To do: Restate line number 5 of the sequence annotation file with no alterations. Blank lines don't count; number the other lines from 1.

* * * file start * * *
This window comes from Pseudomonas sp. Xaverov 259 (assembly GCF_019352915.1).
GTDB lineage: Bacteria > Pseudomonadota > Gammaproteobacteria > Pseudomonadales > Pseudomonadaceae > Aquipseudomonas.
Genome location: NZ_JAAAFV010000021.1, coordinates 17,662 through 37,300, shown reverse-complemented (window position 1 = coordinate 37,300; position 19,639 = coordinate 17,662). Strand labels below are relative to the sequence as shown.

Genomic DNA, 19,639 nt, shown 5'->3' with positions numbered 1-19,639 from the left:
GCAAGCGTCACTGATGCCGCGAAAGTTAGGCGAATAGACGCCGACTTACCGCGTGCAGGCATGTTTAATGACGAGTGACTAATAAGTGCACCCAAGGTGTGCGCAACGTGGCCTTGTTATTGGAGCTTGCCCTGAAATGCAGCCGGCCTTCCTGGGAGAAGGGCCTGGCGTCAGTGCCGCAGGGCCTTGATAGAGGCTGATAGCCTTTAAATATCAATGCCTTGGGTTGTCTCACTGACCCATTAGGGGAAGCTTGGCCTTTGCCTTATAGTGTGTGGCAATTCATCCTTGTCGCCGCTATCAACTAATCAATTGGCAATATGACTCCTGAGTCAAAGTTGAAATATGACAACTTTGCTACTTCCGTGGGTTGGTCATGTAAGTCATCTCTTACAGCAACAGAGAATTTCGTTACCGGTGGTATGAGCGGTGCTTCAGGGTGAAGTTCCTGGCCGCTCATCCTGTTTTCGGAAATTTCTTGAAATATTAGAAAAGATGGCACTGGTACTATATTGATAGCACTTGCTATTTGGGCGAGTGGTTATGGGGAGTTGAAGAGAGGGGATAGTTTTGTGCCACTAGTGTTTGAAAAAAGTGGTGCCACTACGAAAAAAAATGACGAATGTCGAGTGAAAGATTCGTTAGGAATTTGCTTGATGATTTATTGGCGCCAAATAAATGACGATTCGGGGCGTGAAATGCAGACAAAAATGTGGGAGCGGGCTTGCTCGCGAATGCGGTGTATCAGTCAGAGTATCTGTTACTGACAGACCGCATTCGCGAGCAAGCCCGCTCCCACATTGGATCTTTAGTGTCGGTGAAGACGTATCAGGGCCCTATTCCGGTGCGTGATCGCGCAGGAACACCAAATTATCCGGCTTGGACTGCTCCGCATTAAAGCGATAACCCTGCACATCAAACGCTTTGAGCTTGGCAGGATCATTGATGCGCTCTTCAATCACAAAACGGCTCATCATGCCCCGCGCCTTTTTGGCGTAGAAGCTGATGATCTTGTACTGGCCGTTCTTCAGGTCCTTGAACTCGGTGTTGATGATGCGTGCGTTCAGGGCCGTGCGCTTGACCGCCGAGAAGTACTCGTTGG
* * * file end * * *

GCAAGCGTCACTGATGCCGCGAAAGTTAGGCGAATAGACGCCGACTTACCGCGTGCAGGCATGTTTAATGACGAGTGACTAATAAGTGCACCCAAGGTGTGCGCAACGTGGCCTTGTTATTGGAGCTTGCCCTGAAATGCAGCCGGCCTTCCTGGGAGAAGGGCCTGGCGTCAGTGCCGCAGGGCCTTGATAGAGGCTGATAGCCTTTAAATATCAATGCCTTGGGTTGTCTCACTGACCCATTAGGGGAAGCTTGGCCTTTGCCTTATAGTGTGTGGCAATTCATCCTTGTCGCCGCTATCAACTAATCAATTGGCAATATGACTCCTGAGTCAAAGTTGAAATATGACAACTTTGCTACTTCCGTGGGTTGGTCATGTAAGTCATCTCTTACAGCAACAGAGAATTTCGTTACCGGTGGTATGAGCGGTGCTTCAGGGTGAAGTTCCTGGCCGCTCATCCTGTTTTCGGAAATTTCTTGAAATATTAGAAAAGATGGCACTGGTACTATATTGATAGCACTTGCTATTTGGGCGAGTGGTTATGGGGAGTTGAAGAGAGGGGATAGTTTTGTGCCACTAGTGTTTGAAAAAAGTGGTGCCACTACGAAAAAAAATGACGAATGTCGAGTGAAAGATTCGTTAGGAATTTGCTTGATGATTTATTGGCGCCAAATAAATGACGATTCGGGGCGTGAAATGCAGACAAAAATGTGGGAGCGGGCTTGCTCGCGAATGCGGTGTATCAGTCAGAGTATCTGTTACTGACAGACCGCATTCGCGAGCAAGCCCGCTCCCACATTGGATCTTTAGTGTCGGTGAAGACGTATCAGGGCCCTATTCCGGTGCGTGATCGCGCAGGAACACCAAATTATCCGGCTTGGACTGCTCCGCATTAAAGCGATAACCCTGCACATCAAACGCTTTGAGCTTGGCAGGATCATTGATGCGCTCTTCAATCACAAAACGGCTCATCATGCCCCGCGCCTTTTTGGCGTAGAAGCTGATGATCTTGTACTGGCCGTTCTTCAGGTCCTTGAACTCGGTGTTGATGATGCGTGCGTTCAGGGCCGTGCGCTTGACCGCCGAGAAGTACTCGTTGG